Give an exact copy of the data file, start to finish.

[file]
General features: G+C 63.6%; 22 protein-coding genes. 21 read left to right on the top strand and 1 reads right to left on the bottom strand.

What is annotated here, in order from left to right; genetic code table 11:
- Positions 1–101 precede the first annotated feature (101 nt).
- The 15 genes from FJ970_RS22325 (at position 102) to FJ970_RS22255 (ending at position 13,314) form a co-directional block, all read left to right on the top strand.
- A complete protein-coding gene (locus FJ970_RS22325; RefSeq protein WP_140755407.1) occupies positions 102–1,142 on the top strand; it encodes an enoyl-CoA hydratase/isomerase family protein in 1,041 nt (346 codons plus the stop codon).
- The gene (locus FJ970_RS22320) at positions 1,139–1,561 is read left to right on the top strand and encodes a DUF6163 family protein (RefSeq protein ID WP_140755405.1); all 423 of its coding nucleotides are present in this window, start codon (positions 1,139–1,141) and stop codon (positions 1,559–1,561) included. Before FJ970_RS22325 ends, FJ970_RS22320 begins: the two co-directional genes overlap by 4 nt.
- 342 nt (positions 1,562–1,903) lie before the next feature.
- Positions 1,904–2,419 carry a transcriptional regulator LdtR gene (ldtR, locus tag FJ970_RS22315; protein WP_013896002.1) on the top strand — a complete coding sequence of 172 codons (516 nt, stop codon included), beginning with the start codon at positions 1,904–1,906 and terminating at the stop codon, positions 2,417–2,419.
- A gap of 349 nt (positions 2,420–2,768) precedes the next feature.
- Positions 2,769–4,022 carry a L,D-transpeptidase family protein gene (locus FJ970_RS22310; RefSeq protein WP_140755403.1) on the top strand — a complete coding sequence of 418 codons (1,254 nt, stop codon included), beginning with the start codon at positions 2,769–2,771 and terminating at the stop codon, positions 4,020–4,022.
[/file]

General features: G+C 63.6%; 22 protein-coding genes. 21 read left to right on the top strand and 1 reads right to left on the bottom strand.

What is annotated here, in order from left to right; genetic code table 11:
- Positions 1–101 precede the first annotated feature (101 nt).
- The 15 genes from FJ970_RS22325 (at position 102) to FJ970_RS22255 (ending at position 13,314) form a co-directional block, all read left to right on the top strand.
- A complete protein-coding gene (locus FJ970_RS22325; RefSeq protein WP_140755407.1) occupies positions 102–1,142 on the top strand; it encodes an enoyl-CoA hydratase/isomerase family protein in 1,041 nt (346 codons plus the stop codon).
- The gene (locus FJ970_RS22320) at positions 1,139–1,561 is read left to right on the top strand and encodes a DUF6163 family protein (RefSeq protein ID WP_140755405.1); all 423 of its coding nucleotides are present in this window, start codon (positions 1,139–1,141) and stop codon (positions 1,559–1,561) included. Before FJ970_RS22325 ends, FJ970_RS22320 begins: the two co-directional genes overlap by 4 nt.
- 342 nt (positions 1,562–1,903) lie before the next feature.
- Positions 1,904–2,419 carry a transcriptional regulator LdtR gene (ldtR, locus tag FJ970_RS22315; protein WP_013896002.1) on the top strand — a complete coding sequence of 172 codons (516 nt, stop codon included), beginning with the start codon at positions 1,904–1,906 and terminating at the stop codon, positions 2,417–2,419.
- A gap of 349 nt (positions 2,420–2,768) precedes the next feature.
- Positions 2,769–4,022 carry a L,D-transpeptidase family protein gene (locus FJ970_RS22310; RefSeq protein WP_140755403.1) on the top strand — a complete coding sequence of 418 codons (1,254 nt, stop codon included), beginning with the start codon at positions 2,769–2,771 and terminating at the stop codon, positions 4,020–4,022.